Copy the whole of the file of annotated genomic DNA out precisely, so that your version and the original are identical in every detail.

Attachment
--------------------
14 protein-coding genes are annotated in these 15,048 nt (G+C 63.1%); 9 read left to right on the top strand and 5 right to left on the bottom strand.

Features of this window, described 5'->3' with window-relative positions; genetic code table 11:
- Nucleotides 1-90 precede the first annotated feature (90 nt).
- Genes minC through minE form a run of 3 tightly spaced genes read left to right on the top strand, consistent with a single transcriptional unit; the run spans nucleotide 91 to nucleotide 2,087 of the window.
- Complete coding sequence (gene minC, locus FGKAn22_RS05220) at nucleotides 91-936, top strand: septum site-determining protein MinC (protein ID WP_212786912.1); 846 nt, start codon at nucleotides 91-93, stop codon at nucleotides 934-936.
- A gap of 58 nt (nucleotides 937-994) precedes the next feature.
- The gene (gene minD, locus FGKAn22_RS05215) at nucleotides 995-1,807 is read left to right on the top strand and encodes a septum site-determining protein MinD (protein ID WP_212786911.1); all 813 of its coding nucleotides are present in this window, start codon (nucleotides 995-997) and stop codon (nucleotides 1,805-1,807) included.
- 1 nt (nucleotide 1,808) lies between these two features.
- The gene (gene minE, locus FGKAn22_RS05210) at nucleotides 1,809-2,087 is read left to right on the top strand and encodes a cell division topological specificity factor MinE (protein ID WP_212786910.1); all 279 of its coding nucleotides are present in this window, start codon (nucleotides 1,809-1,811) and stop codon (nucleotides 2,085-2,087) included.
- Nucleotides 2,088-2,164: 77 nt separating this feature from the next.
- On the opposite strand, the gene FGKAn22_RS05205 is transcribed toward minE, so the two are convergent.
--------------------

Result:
14 protein-coding genes are annotated in these 15,048 nt (G+C 63.1%); 9 read left to right on the top strand and 5 right to left on the bottom strand.

Features of this window, described 5'->3' with window-relative positions; genetic code table 11:
- Nucleotides 1-90 precede the first annotated feature (90 nt).
- Genes minC through minE form a run of 3 tightly spaced genes read left to right on the top strand, consistent with a single transcriptional unit; the run spans nucleotide 91 to nucleotide 2,087 of the window.
- Complete coding sequence (gene minC, locus FGKAn22_RS05220) at nucleotides 91-936, top strand: septum site-determining protein MinC (protein ID WP_212786912.1); 846 nt, start codon at nucleotides 91-93, stop codon at nucleotides 934-936.
- A gap of 58 nt (nucleotides 937-994) precedes the next feature.
- The gene (gene minD, locus FGKAn22_RS05215) at nucleotides 995-1,807 is read left to right on the top strand and encodes a septum site-determining protein MinD (protein ID WP_212786911.1); all 813 of its coding nucleotides are present in this window, start codon (nucleotides 995-997) and stop codon (nucleotides 1,805-1,807) included.
- 1 nt (nucleotide 1,808) lies between these two features.
- The gene (gene minE, locus FGKAn22_RS05210) at nucleotides 1,809-2,087 is read left to right on the top strand and encodes a cell division topological specificity factor MinE (protein ID WP_212786910.1); all 279 of its coding nucleotides are present in this window, start codon (nucleotides 1,809-1,811) and stop codon (nucleotides 2,085-2,087) included.
- Nucleotides 2,088-2,164: 77 nt separating this feature from the next.
- On the opposite strand, the gene FGKAn22_RS05205 is transcribed toward minE, so the two are convergent.